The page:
The Global Alliance for the Rights of Ethiopians, (GARE) joins the hundreds of thousands of Ethiopians at home and in the Diaspora who were shocked and saddened by the savage beheading and heinous murder of 30 Ethiopian Christians in Libya. We are encouraged by the outpouring of indignation and condemnation of these atrocities by global institutions such as the UN and the Vatican and governments including the United States, Egypt and numerous others.
GARE condemns in the strongest words possible the unspeakable atrocities committed by the extremist terrorist group-ISIS- against our Ethiopian brothers in Libya and other murders of Ethiopians in the rest of the world firmly and unequivocally. The barbaric groups depiction in the video justifying the slaying of Ethiopian Christians to avenge “The Muslim blood that was shed under the hands of your religion is not cheap” is intended to incite religious war in Ethiopia between Christians and Muslims who have peacefully lived side by side for thousands of years. The extremist group made no distinction of Ethiopians along ethnic lines. Ethiopian Muslims have expressed their outrage at the heinous crimes and categorically reject their faith being used by the nihilistic terror group that purports to represent Islam. We urge this sentiment of solidarity and common cause to continue. This tragic event should transform us in profound ways and motivate us to work together for justice, freedom and democracy in Ethiopia.
The multi-fold tragedy and collective humiliation facing Ethiopians around the world defies the imagination and is unlikely to stop any time soon. The boat that sank on the Mediterranean carrying more than 900 people had an estimated “400” Ethiopians on board. On April 22, Reuters reported that two boats, one “containing 250 Ethiopians, Ghanaians and Senegalese, and another containing only Ethiopians and Eritreans were stopped on the Libyan coast” for unexplained reasons.
What is the Fundamental Reason for This Unprecedented Mass Exodus?
An overwhelming (2/3) majority of the Ethiopian population is young. Most were born after the current regime came to power in 1991. For most of their young lives, the youth have been robbed of their dignity in two ways: they are not free to demand justice or to find sustainable employment at home; they face uncertain and degrading conditions when they leave their homes in search of opportunities abroad. The beheading and wholesale massacre of 30 Ethiopian Christians and the deaths of hundreds on their way to Europe is a systemic and suffocating governance policy issue.
In the aftermath of the slayings in Libya, hundreds of thousands of Ethiopians across the globe grieved and prayed for the dead and questioned the legitimacy of their own government accusing it that it does not defend their rights, that it is incapable of creating jobs and that it denies them freedom, justice and opportunities. Protesters carried slogans that questions, “Do we have a government that cares? Where is it and what does it stand for?”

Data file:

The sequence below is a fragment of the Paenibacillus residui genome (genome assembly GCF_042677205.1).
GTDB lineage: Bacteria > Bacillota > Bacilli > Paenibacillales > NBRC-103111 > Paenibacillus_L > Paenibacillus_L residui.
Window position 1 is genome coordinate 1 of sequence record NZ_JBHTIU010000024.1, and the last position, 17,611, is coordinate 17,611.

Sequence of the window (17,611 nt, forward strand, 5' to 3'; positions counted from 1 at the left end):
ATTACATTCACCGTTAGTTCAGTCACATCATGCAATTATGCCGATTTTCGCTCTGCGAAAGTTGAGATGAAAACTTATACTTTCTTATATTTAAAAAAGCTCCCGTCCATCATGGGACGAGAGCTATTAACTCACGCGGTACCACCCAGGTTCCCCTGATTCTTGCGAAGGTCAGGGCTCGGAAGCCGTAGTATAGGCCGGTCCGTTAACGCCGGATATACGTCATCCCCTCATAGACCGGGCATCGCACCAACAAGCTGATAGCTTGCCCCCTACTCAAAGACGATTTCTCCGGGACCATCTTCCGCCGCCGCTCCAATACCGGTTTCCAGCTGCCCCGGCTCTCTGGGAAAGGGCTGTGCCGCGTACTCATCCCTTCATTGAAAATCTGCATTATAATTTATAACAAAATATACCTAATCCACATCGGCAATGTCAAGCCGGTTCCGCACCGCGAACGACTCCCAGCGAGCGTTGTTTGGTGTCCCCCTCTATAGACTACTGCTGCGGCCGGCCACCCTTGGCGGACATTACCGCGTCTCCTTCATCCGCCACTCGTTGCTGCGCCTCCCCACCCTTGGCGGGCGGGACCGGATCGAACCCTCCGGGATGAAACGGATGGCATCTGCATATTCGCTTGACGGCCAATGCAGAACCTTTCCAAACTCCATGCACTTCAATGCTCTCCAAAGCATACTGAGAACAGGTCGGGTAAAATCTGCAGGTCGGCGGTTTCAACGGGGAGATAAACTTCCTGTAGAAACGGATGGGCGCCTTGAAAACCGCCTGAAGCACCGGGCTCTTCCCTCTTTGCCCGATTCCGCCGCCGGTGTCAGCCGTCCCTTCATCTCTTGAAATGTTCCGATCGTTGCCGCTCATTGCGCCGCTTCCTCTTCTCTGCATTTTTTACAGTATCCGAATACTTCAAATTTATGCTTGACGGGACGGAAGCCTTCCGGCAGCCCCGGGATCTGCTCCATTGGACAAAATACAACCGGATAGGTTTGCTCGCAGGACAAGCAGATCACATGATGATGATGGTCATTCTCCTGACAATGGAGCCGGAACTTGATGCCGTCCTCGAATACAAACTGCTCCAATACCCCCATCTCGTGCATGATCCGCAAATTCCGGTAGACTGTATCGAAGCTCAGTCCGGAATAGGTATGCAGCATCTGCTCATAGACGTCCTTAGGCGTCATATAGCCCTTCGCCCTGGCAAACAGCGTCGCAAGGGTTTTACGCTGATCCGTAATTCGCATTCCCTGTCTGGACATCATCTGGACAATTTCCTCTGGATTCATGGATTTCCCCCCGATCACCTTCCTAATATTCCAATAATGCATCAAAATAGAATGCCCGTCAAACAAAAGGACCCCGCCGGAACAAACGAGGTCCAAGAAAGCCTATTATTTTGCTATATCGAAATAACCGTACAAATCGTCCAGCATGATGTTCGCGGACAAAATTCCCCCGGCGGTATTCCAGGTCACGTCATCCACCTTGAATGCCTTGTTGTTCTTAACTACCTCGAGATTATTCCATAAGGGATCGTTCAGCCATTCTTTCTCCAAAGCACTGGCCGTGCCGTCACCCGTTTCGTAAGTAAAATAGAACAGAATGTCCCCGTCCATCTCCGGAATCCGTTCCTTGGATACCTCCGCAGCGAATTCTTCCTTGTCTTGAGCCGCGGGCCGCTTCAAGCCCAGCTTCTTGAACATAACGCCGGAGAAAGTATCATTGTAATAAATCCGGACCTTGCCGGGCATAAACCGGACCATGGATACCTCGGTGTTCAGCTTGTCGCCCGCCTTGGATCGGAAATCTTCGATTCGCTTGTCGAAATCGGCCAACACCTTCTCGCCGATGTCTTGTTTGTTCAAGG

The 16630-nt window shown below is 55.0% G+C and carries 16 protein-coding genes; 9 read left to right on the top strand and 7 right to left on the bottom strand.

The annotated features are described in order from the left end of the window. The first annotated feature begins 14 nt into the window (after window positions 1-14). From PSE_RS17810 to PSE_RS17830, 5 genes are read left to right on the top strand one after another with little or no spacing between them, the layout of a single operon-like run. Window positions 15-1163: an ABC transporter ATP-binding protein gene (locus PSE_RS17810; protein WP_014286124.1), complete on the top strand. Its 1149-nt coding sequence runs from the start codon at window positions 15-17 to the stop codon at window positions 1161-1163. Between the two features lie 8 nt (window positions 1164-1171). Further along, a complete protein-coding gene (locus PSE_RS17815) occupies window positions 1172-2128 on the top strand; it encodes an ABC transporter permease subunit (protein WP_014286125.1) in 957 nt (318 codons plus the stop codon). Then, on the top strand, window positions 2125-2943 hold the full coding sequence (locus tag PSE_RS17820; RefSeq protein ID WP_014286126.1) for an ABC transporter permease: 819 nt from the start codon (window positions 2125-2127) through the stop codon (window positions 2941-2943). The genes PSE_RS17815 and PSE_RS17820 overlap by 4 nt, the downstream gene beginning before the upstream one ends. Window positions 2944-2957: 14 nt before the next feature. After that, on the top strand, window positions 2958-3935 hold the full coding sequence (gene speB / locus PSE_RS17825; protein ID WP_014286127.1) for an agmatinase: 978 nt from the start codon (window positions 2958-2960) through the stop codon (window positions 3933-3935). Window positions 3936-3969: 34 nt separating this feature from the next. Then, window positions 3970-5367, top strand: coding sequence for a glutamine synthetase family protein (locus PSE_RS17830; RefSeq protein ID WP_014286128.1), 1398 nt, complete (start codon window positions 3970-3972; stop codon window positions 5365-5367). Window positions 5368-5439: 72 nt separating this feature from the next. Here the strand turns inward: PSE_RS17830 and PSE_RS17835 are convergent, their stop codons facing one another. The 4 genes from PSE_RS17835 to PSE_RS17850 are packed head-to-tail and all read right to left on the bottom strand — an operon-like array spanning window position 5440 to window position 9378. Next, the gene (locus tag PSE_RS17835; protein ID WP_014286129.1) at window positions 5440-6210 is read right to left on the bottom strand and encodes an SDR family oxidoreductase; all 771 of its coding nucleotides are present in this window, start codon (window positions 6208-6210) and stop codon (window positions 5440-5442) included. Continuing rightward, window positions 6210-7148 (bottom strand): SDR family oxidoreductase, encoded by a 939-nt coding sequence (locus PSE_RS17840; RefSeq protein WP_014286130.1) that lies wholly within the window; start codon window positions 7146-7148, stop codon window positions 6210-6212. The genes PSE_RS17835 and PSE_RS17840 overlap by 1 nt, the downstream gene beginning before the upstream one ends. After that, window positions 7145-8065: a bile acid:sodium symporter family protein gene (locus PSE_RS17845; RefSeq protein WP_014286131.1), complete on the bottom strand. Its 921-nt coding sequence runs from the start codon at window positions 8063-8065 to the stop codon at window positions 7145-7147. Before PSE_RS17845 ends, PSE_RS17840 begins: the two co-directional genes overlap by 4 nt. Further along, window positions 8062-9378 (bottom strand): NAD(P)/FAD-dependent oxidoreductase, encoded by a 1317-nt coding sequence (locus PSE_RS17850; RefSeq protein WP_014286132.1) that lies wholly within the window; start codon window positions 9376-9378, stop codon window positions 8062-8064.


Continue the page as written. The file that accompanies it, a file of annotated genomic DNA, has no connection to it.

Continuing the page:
Reuters reported on April 22, 2015, at the government sponsored protest that “Demonstrators hurled stones and police tear gas as emotions ran high.” Protestors demanded government responsibility and accountability for joblessness that forces thousands of Ethiopian youth to travel through death traps such as Libya and Yemen in the hope of crossing to Europe. They chastised the leaders of the governing party as thieves (leba in Amharic).
Beyond the empty rhetoric, shedding crocodile tears, and politically motivated calls for three days of national mourning, the governing party shows no sign of letting up its repressive deeds against peaceful protestors. Federal police and security forces savagely beat up and clubbed innocent people. Even at a time of national humiliation and mourning the Ethiopian government is using its draconian anti-terrorism law to criminalize peaceful dissent. People are clubbed and beaten in broad day light whether they demand freedom of expression or accountability for the unprecedented exodus and the horrific impact on the lives of the thousands of Ethiopians fleeing the stifling political and economic situation in their country.
The tragedy is that the repressive and oppressive one party state is at the same time one of the most corrupt in the world. Ethnic-based nepotism in hiring, embezzlement of funds, bribery, corruption and illicit outflow of billions of dollars is bleeding Ethiopian society, leaving little capital to open and expand opportunities for millions of unemployed and underemployed youth creating an impossible choice of “death or flight.” Tragically, the degrading human trafficking that afflicts hundreds of thousands each year and the unprecedented number of young girls and boys who leave Ethiopia at a rate unheard of in the country’s history will persist as long as the current ethnic-minority led dictatorship continues to govern.
In light of this, The Global Alliance for the Rights of Ethiopians calls on all Ethiopians and people of good will across the globe to make their voices heard for good governance, the rule of law, equitable access to social and economic opportunities, advancement of civil society, independent and free media, political pluralism and respect for human rights in Ethiopia. We urge our supporters to collaborate with human rights and spiritual communities and leaders and hold vigils, protests and campaigns wherever they reside. The Global Alliance will do its level best to facilitate these events in the coming weeks and months.
Global Alliance For the Rights of Ethiopians expresses its deepest condolences to the families of the most recent victims in Libya as well as to the families of the thousands of young people that have perished fleeing persecution and poverty.
Source : Ethiomedia